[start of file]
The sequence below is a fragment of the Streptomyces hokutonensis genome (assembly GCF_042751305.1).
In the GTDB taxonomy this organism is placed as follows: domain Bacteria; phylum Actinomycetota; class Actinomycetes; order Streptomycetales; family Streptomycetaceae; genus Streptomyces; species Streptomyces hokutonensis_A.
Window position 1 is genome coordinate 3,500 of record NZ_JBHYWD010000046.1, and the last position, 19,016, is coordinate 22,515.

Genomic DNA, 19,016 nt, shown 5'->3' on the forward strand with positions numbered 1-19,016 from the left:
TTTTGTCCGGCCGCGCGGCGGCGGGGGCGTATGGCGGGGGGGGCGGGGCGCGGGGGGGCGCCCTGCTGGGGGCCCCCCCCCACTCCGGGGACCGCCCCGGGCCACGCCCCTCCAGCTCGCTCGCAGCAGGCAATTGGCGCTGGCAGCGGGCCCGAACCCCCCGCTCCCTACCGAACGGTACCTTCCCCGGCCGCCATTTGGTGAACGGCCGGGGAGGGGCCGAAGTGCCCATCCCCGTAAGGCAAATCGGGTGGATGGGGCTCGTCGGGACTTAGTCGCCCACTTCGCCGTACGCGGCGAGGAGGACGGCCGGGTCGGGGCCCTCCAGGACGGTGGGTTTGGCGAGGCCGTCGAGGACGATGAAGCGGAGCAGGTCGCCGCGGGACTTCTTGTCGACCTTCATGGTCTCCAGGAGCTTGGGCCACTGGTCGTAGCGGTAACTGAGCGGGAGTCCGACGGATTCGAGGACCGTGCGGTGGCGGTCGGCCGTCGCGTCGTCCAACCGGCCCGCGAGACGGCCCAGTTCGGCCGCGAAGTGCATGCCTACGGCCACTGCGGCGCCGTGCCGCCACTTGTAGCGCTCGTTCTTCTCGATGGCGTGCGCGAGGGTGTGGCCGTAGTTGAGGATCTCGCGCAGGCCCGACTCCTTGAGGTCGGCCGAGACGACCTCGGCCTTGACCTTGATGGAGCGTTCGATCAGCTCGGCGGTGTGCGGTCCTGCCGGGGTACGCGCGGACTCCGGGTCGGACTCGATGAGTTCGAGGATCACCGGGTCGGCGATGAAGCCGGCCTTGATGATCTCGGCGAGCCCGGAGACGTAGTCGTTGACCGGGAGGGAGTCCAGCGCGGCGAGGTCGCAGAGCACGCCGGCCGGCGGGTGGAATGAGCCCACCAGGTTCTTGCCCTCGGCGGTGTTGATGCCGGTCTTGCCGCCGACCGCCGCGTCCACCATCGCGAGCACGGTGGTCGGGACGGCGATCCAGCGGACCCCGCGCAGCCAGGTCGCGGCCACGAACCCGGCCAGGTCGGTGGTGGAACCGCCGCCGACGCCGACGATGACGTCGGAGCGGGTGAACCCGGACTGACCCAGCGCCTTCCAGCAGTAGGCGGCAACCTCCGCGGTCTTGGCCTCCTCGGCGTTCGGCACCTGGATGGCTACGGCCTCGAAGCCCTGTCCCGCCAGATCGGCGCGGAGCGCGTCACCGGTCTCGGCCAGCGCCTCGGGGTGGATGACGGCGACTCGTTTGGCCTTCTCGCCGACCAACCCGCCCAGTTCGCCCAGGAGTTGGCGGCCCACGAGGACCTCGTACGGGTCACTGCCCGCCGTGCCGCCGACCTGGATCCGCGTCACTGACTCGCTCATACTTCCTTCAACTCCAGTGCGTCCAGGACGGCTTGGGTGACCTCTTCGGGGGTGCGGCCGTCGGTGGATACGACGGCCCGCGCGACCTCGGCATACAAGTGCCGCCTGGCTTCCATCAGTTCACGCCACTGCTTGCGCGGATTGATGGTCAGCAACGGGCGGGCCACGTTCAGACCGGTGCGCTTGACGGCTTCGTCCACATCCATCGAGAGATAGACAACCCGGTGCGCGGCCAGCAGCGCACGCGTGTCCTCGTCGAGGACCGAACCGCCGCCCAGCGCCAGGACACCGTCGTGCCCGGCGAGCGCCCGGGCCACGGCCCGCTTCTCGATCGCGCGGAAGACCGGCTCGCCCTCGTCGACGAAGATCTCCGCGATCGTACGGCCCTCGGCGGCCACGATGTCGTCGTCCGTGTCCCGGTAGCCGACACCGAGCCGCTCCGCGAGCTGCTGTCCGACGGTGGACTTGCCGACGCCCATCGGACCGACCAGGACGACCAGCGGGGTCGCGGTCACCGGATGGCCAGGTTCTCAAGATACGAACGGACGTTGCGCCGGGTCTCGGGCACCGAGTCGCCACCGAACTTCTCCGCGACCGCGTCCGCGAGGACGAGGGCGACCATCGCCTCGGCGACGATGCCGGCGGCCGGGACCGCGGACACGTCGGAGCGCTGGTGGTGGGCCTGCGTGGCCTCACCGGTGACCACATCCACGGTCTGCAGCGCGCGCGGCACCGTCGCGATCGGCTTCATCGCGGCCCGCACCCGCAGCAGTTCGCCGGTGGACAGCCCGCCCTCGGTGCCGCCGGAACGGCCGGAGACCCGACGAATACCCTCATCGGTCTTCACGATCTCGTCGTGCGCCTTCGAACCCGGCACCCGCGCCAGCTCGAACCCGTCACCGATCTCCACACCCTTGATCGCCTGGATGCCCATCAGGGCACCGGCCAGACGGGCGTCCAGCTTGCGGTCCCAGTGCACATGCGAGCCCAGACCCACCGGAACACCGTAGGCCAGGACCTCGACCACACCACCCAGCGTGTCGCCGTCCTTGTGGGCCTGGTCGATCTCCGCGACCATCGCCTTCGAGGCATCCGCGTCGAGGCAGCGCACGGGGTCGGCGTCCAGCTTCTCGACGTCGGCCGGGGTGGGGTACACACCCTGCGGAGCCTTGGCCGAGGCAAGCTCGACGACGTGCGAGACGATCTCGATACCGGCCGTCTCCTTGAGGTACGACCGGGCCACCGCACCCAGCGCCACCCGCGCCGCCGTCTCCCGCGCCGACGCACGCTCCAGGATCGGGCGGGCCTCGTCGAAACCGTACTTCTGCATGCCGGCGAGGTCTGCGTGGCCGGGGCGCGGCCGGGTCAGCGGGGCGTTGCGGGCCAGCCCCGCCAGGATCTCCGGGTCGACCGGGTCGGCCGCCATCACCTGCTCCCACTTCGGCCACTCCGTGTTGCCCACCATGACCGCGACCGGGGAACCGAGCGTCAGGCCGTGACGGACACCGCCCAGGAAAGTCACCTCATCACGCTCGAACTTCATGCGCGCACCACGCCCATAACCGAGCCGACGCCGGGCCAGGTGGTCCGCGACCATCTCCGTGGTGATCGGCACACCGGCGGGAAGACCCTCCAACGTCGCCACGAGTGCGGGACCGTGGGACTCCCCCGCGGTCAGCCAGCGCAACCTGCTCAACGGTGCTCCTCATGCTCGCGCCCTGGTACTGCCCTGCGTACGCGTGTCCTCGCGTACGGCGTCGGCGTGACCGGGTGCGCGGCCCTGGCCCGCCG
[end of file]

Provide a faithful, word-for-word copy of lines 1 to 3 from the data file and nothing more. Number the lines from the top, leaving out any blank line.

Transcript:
The sequence below is a fragment of the Streptomyces hokutonensis genome (assembly GCF_042751305.1).
In the GTDB taxonomy this organism is placed as follows: domain Bacteria; phylum Actinomycetota; class Actinomycetes; order Streptomycetales; family Streptomycetaceae; genus Streptomyces; species Streptomyces hokutonensis_A.
Window position 1 is genome coordinate 3,500 of record NZ_JBHYWD010000046.1, and the last position, 19,016, is coordinate 22,515.